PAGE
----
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interesting profile. thanks for that. all the coverage of course tonight on nbc beginning at 8:00, 7:00 central. and for us that is our broadcast on a monday night as we start off a new week. thank you for being here with us. i'm brian williams reporting once again tonight from london and we hope to see you right back here tomorrow evening. and we hope to see you right back here tomorrow evening. good night. -- captions by vitac -- right now at 6:00, it's a place where olympic dreams begin. right now those dreams are on thin ice. another big day in london for our bay area olympians. we'll preview today's events. and desperate times for a bay area food bank, it's not a food shortage, but a people shortage. good evening, everyone. thank you for joining us.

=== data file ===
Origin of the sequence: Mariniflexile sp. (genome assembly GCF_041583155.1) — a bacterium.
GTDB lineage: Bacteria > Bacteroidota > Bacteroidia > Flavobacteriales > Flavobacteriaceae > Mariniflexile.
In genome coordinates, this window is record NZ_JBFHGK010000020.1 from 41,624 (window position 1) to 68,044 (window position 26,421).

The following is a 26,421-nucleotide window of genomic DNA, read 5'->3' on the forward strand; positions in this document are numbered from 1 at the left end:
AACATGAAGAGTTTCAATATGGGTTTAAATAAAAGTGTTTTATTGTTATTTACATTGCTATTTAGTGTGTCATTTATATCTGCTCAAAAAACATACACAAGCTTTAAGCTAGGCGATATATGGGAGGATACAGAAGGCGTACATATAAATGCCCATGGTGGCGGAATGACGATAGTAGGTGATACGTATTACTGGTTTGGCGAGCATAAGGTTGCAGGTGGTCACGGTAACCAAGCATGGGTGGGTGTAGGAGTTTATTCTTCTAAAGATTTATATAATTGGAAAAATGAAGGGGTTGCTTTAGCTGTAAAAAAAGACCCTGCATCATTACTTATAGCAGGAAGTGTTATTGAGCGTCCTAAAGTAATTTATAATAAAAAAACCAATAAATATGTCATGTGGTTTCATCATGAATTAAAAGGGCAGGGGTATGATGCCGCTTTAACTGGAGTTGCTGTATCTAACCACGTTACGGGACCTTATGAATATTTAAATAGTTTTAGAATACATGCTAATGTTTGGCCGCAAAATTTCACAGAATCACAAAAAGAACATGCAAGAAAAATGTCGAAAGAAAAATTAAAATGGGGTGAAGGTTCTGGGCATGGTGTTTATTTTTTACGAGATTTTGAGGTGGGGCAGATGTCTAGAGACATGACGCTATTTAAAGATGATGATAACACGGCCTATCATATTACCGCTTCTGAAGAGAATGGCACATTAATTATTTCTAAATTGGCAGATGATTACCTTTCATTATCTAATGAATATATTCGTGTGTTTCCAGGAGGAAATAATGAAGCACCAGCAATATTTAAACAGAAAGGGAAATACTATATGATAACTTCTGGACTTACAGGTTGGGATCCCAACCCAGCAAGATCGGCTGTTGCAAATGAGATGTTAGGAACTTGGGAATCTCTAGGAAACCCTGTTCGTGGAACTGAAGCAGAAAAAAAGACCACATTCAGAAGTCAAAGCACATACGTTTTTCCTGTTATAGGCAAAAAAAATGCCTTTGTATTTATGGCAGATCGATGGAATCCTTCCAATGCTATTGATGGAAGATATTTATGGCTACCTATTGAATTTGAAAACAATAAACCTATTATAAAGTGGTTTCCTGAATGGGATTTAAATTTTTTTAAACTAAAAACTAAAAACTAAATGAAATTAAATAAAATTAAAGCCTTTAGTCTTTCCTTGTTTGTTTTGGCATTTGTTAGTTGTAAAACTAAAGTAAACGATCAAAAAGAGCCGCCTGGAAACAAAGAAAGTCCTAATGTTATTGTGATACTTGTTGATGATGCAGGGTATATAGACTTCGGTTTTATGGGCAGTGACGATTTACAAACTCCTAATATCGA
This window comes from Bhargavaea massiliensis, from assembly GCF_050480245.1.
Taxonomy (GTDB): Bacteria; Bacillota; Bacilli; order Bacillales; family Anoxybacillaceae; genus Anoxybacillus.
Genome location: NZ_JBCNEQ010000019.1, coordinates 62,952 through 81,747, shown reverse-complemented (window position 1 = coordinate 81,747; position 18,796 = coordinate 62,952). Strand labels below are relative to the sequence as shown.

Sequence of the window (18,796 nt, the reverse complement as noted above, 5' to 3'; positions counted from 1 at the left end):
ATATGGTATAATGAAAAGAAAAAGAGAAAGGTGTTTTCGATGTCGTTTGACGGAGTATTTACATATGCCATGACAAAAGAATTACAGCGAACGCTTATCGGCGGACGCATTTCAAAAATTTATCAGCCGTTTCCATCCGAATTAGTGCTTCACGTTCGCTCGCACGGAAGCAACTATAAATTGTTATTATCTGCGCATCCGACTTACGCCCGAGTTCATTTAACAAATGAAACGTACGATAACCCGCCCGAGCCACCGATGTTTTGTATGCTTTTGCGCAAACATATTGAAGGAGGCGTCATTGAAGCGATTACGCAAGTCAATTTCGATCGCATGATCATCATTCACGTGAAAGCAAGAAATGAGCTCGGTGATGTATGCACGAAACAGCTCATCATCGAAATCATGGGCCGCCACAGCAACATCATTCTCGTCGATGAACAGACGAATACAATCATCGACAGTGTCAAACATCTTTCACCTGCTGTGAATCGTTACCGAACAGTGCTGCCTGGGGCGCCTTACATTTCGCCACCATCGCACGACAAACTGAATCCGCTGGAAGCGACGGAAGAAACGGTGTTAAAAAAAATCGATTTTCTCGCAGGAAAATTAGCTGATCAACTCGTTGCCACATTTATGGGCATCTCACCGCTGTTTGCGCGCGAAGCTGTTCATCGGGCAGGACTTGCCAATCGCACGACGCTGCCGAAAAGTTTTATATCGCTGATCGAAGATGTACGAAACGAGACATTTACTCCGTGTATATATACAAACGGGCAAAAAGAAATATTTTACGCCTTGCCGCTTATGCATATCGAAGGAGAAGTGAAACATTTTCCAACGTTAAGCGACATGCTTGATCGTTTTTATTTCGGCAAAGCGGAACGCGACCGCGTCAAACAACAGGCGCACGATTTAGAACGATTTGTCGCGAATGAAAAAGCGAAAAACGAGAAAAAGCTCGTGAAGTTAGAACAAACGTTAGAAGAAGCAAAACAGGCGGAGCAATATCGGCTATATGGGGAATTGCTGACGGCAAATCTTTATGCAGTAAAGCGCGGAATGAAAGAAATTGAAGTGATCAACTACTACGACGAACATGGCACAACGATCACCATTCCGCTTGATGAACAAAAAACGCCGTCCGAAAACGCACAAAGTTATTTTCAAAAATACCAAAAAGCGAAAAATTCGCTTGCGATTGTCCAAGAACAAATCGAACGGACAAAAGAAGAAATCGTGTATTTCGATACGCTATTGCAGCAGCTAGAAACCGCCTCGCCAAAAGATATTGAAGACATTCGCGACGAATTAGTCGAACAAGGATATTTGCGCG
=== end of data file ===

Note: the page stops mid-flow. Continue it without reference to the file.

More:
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skating versus shopping. an ice skating rink once used as a training ground is now on the brink of closure. marion, the rink is in jeopardy. is there anything to save it? >> reporter: this all could play played out in the courts eventually. what's happening is that the owner of this mall wants to tear down this rink and build more stores. but skaters here say the community needs recreation much more than retail. >> these kids are lacing up for skate camp and heading out on the ice. but their dreams of returning to camp here next summer are quickly melting. the owner of bridgeport shopping center says it will not renew the e center's lease when it expires in